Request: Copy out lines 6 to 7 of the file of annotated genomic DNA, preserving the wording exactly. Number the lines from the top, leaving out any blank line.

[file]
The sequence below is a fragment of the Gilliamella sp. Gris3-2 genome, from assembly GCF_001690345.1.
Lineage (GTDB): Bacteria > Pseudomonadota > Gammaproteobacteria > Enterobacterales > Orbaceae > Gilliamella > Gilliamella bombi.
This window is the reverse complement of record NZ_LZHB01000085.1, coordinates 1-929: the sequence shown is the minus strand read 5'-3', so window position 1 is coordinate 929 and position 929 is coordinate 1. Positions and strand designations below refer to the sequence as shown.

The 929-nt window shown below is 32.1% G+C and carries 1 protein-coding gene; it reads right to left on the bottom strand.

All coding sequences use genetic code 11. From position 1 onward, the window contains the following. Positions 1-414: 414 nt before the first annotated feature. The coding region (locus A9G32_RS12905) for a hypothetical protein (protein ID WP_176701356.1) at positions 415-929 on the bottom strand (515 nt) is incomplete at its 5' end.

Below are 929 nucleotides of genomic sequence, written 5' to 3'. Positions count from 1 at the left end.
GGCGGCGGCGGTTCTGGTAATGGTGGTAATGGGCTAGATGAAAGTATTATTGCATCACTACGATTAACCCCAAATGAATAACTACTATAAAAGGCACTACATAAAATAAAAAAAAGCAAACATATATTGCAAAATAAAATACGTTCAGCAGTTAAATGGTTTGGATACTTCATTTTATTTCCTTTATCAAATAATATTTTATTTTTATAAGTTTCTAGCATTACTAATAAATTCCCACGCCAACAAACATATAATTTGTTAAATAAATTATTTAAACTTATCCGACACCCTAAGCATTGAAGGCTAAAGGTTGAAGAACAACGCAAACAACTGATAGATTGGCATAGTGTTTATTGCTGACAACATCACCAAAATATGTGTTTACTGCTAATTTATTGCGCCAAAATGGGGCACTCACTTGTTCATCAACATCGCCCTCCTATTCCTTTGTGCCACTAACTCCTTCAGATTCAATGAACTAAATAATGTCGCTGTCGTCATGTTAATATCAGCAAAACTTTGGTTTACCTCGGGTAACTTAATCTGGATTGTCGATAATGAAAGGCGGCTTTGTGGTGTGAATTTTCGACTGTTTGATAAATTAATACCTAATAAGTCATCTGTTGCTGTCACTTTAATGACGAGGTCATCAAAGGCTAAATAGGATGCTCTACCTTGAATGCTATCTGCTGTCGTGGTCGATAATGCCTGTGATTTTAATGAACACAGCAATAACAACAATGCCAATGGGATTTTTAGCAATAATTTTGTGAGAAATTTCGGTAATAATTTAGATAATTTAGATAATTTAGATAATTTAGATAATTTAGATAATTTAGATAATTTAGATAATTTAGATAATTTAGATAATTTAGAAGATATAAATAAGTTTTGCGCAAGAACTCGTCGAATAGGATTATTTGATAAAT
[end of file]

Below are 929 nucleotides of genomic sequence, written 5' to 3'. Positions count from 1 at the left end.
GGCGGCGGCGGTTCTGGTAATGGTGGTAATGGGCTAGATGAAAGTATTATTGCATCACTACGATTAACCCCAAATGAATAACTACTATAAAAGGCACTACATAAAATAAAAAAAAGCAAACATATATTGCAAAATAAAATACGTTCAGCAGTTAAATGGTTTGGATACTTCATTTTATTTCCTTTATCAAATAATATTTTATTTTTATAAGTTTCTAGCATTACTAATAAATTCCCACGCCAACAAACATATAATTTGTTAAATAAATTATTTAAACTTATCCGACACCCTAAGCATTGAAGGCTAAAGGTTGAAGAACAACGCAAACAACTGATAGATTGGCATAGTGTTTATTGCTGACAACATCACCAAAATATGTGTTTACTGCTAATTTATTGCGCCAAAATGGGGCACTCACTTGTTCATCAACATCGCCCTCCTATTCCTTTGTGCCACTAACTCCTTCAGATTCAATGAACTAAATAATGTCGCTGTCGTCATGTTAATATCAGCAAAACTTTGGTTTACCTCGGGTAACTTAATCTGGATTGTCGATAATGAAAGGCGGCTTTGTGGTGTGAATTTTCGACTGTTTGATAAATTAATACCTAATAAGTCATCTGTTGCTGTCACTTTAATGACGAGGTCATCAAAGGCTAAATAGGATGCTCTACCTTGAATGCTATCTGCTGTCGTGGTCGATAATGCCTGTGATTTTAATGAACACAGCAATAACAACAATGCCAATGGGATTTTTAGCAATAATTTTGTGAGAAATTTCGGTAATAATTTAGATAATTTAGATAATTTAGATAATTTAGATAATTTAGATAATTTAGATAATTTAGATAATTTAGATAATTTAGATAATTTAGAAGATATAAATAAGTTTTGCGCAAGAACTCGTCGAATAGGATTATTTGATAAAT